Sugar intake and metabolic syndrome among older adults in Peninsular Malaysia

Nur Zetty Sofia Zainuddin, Suzana Shahar, Nik Shanita Safii, Hasnah Haron, Mohd Azahadi Omar

Research output: Contribution to journalArticle

Abstract

Introduction: Sugar is widely consumed and excessive intake has been associated with increased risk of weight gain, diabetes mellitus and cardiovascular diseases, leading to metabolic syndrome (MetSyn). However, the association between sugar intake and MetSyn has seldom been studied among multi-ethnic Malaysian older adults. Methods: A total of 1,057 respondents aged ≥60 years were recruited through multistage random sampling from selected states. Anthropometric parameters, blood pressure, blood test for sugar and lipid profile were determined. Dietary intake was derived using a 7-day dietary history questionnaire (DHQ) and a semi-quantitative food frequency questionnaire (FFQ) for added sugar intake. Results: Prevalence of MetSyn was 39.9%, 30.9% and 42.2% using the harmonised definition, International Diabetes Federation (IDF) and National Cholesterol Education Program's Adult Treatment Panel III (NCEP-ATPIII) definitions respectively. Mean total sugar intake was 40.5±32.0 g (8 tsp) and added sugar intake was 33.0±31.0 g (6 tsp). Excessive added sugar consumption at 100th percentile increased risks of high total cholesterol by two-fold (p<0.001) and triglyceride by 1.8 fold (p<0.001). Total sugar intake at 50th percentile increased risk of high blood pressure by 0.68 fold (p<0.05) and total sugar intake at 50th, 75th and 100th percentile increased total cholesterol risk by 1.7 fold (p<0.01), 1.5 fold (p<0.05) and 2.3 fold (p<0.001) respectively. Conclusion: Excessive sugar consumption among older adults showed no association with MetSyn but revealed significant associations with blood pressure and lipid profiles. Effects of long term excessive consumption of sugar on health outcomes in older persons should be investigated.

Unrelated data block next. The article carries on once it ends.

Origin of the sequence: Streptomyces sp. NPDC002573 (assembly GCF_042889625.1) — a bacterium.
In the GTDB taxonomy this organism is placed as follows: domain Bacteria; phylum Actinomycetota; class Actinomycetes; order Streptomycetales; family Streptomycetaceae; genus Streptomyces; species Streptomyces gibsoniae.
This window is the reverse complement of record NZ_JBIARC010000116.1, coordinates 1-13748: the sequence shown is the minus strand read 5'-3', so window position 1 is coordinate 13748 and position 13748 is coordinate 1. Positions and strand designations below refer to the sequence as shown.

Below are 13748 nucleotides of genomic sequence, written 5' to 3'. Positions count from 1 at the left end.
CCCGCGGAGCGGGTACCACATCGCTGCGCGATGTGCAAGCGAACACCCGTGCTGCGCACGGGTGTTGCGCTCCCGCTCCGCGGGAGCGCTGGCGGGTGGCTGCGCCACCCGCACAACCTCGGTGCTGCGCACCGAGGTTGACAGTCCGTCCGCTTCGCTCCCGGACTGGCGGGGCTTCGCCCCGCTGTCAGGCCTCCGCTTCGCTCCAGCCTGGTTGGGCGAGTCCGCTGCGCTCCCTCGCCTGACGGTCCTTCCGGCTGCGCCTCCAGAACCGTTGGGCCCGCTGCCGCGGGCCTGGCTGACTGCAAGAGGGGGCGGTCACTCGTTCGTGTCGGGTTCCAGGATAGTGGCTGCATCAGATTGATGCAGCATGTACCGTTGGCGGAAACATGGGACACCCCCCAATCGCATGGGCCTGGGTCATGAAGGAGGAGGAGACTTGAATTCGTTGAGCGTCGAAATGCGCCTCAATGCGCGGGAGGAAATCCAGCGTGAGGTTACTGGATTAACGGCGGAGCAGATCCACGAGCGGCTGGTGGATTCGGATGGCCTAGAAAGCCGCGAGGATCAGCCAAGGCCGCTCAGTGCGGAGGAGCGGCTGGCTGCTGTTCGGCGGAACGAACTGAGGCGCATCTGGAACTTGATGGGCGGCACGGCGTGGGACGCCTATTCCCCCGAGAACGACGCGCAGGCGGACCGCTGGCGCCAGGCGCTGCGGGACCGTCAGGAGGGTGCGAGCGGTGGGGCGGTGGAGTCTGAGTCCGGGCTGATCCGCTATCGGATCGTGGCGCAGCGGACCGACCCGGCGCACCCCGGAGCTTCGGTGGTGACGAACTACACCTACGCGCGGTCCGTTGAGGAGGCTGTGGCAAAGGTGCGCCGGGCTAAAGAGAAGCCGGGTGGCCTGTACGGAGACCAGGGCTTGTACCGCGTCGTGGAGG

Original languageEnglish
Pages (from-to)163-174
Number of pages12
JournalMalaysian Journal of Nutrition
Volume24
Issue number2
Publication statusPublished - 1 Jan 2018

Fingerprint

Malaysia
metabolic syndrome
sugars
Cholesterol
Blood Pressure
Lipids
Hematologic Tests
Weight Gain
Blood Glucose
Diabetes Mellitus
Triglycerides
Cardiovascular Diseases
Hypertension
Education
blood pressure
Food
Health
cholesterol
diet history
Surveys and Questionnaires

Keywords

  • Elderly
  • Metabolic syndrome
  • Older adults
  • Sugar consumption
  • Sugar intake

ASJC Scopus subject areas

  • Food Science
  • Nutrition and Dietetics

Cite this

Sugar intake and metabolic syndrome among older adults in Peninsular Malaysia. / Zainuddin, Nur Zetty Sofia; Shahar, Suzana; Safii, Nik Shanita; Haron, Hasnah; Omar, Mohd Azahadi.

In: Malaysian Journal of Nutrition, Vol. 24, No. 2, 01.01.2018, p. 163-174.

Research output: Contribution to journalArticle

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abstract = "Introduction: Sugar is widely consumed and excessive intake has been associated with increased risk of weight gain, diabetes mellitus and cardiovascular diseases, leading to metabolic syndrome (MetSyn). However, the association between sugar intake and MetSyn has seldom been studied among multi-ethnic Malaysian older adults. Methods: A total of 1,057 respondents aged ≥60 years were recruited through multistage random sampling from selected states. Anthropometric parameters, blood pressure, blood test for sugar and lipid profile were determined. Dietary intake was derived using a 7-day dietary history questionnaire (DHQ) and a semi-quantitative food frequency questionnaire (FFQ) for added sugar intake. Results: Prevalence of MetSyn was 39.9{\%}, 30.9{\%} and 42.2{\%} using the harmonised definition, International Diabetes Federation (IDF) and National Cholesterol Education Program's Adult Treatment Panel III (NCEP-ATPIII) definitions respectively. Mean total sugar intake was 40.5±32.0 g (8 tsp) and added sugar intake was 33.0±31.0 g (6 tsp). Excessive added sugar consumption at 100th percentile increased risks of high total cholesterol by two-fold (p<0.001) and triglyceride by 1.8 fold (p<0.001). Total sugar intake at 50th percentile increased risk of high blood pressure by 0.68 fold (p<0.05) and total sugar intake at 50th, 75th and 100th percentile increased total cholesterol risk by 1.7 fold (p<0.01), 1.5 fold (p<0.05) and 2.3 fold (p<0.001) respectively. Conclusion: Excessive sugar consumption among older adults showed no association with MetSyn but revealed significant associations with blood pressure and lipid profiles. Effects of long term excessive consumption of sugar on health outcomes in older persons should be investigated.",
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